Retirement: The matter of saying when
By Joel Dresang
I have given notice. I told my boss when I intend to retire. I cited a month and a year. My notice is well in advance of my departure to help the firm plan a transition to doing without me.
At the same time, I hope that setting a date will help me focus on working my way toward retirement.
Establishing a retirement deadline and sharing it with others (I discussed it with my wife first.) is akin to making a new year’s resolution. For me, though, retirement is a sober commitment years in the making with many years of payoff. Or so I hope.
Thinking about the time and effort it took me to get to this point in my working life, it’s fitting to be deliberate about winding down. After decades of school and internships and on-the-job training at multiple employers, it doesn’t seem appropriate to just one day abruptly leap from a treadmill to an easy chair.
I know enough from years of discussions with my wife and our investment advisors to feel comfortable with the financial implications of retirement. Not that I’ve got it all figured out, but I have an idea of what needs to be done. I also have the security of knowing that our advisor has our back.
A couple of years ago, I told our advisor that the timing of my retirement might well be prompted by something I can’t control or foresee. That still could be the case, but I have been feeling shifts in me that suggest it’s getting time to start pursuing what’s next. For instance, I’ve felt stupid lately when someone asks when I’m going to retire, and I just shake my head and shrug.
A year ago, Glenn Ruffenach, a retirement columnist at The Wall Street Journal, wrote his farewell column. At 70, after 40 years in journalism, Ruffenach shared insights on knowing when it’s time to call it quits.
“(F)or many, the answer is simple,” Ruffenach wrote. “You retire when work has become a bore or a bother. Or when your nest egg, finally, is the right size. Or when grandchildren and travel beckon. Or when, in the words of the late Joseph Campbell, you find ‘your bliss.’ Or when your body tells you it’s time.”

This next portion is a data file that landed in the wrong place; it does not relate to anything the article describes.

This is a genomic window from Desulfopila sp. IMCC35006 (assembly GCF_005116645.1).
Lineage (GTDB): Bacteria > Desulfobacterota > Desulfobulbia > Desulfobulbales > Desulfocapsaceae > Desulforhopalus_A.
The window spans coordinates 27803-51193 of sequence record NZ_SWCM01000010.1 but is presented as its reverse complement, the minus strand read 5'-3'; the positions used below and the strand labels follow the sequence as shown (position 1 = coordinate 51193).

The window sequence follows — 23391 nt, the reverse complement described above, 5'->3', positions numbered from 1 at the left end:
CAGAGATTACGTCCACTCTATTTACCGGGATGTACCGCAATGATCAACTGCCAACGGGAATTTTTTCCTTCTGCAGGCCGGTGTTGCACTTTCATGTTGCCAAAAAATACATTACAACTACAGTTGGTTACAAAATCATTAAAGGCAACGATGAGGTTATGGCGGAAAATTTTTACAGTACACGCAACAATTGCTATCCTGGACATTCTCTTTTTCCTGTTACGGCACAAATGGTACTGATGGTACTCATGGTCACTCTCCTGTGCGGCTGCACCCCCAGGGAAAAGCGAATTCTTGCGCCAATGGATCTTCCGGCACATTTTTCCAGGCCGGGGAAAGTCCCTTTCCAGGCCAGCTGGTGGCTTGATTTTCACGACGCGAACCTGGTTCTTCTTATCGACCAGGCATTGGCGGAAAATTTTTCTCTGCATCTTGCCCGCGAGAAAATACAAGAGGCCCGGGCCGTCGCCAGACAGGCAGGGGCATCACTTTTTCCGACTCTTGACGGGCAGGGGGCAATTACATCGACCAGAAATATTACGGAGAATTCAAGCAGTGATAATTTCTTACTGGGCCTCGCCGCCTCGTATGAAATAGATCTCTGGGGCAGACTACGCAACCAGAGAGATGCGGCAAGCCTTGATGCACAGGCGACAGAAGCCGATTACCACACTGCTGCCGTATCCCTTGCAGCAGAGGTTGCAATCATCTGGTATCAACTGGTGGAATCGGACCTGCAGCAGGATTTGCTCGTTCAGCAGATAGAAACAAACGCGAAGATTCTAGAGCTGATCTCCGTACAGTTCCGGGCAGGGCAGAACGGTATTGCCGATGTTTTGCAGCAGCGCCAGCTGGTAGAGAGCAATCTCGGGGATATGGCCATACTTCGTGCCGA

I acknowledge that I’d be fortunate to leave work on more or less my own terms. I’m far too familiar with folks who lost their jobs or their health or their partner before they took the chance to plan their exit.
New Year’s resolutions are scoffed at for being hastily made and quickly abandoned. But they’re a form of goal-setting, which helps motivate us to take action, according to Theo Tsaousides, a neuropsychologist writing in Psychology Today.
“Being actively engaged in the pursuit of a goal activates the brain’s pleasure centers, independent of the outcome,” Tsaousides explains. “It seems that we derive more pleasure from chasing our dreams than from achieving them.”
Indeed, I have felt lighter after declaring my deadline. Actually, it’s more of a goal line. I like seeing how close I’m getting.
Besides, having worked 30 years in journalism, I’m OK with deadlines. They can add a sense of urgency, focus and accountability to plans. They provide specificity and commitment to otherwise vague resolutions - the difference between just saying you’re going to get in better shape and registering for a 5-kilometer run before your next birthday.
• When you claim Social Security benefits
• When and how much of your retirement savings you withdraw
• The order in which you withdraw from various accounts
• How you pay for health care if you retire before Medicare eligibility
• How much you work part-time or start a business for extra income
Choosing Your Retirement Date: Here’s What You Should Know
Because it’s still far away, I am only selectively sharing the specifics of my intentions. If someone asks me directly, as the partner of a long-time friend did at a funeral recently, I’ll admit broadly to having a plan. Buy-in from others holds me more accountable than keeping to myself – or worse, not having a plan.
Having a plan and setting a date are most crucial for our finances. We need to know how we’ll get by without my paychecks. How much will we have to adjust our spending? Will we need part-time jobs? How much can we count on from Social Security and pensions? How much will we need from our investments? How long can those funds last? What tax consequences should we expect?
The deadline I have set establishes a reasonably long runway for both landing my working life and launching my retirement. There’s still uncertainty ahead, but it helps to see the goal post.
“Think about retirement as a privilege. One that we shouldn’t waste,” Ruffenach wrote. “(A)nd if you recognize, to be blunt, that the time to seize that privilege is relatively brief—a decision about if and/or when to retire might come more easily.”
Joel Dresang is vice president-communications at Landaas & Company.
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(initially posted Jan. 5, 2024)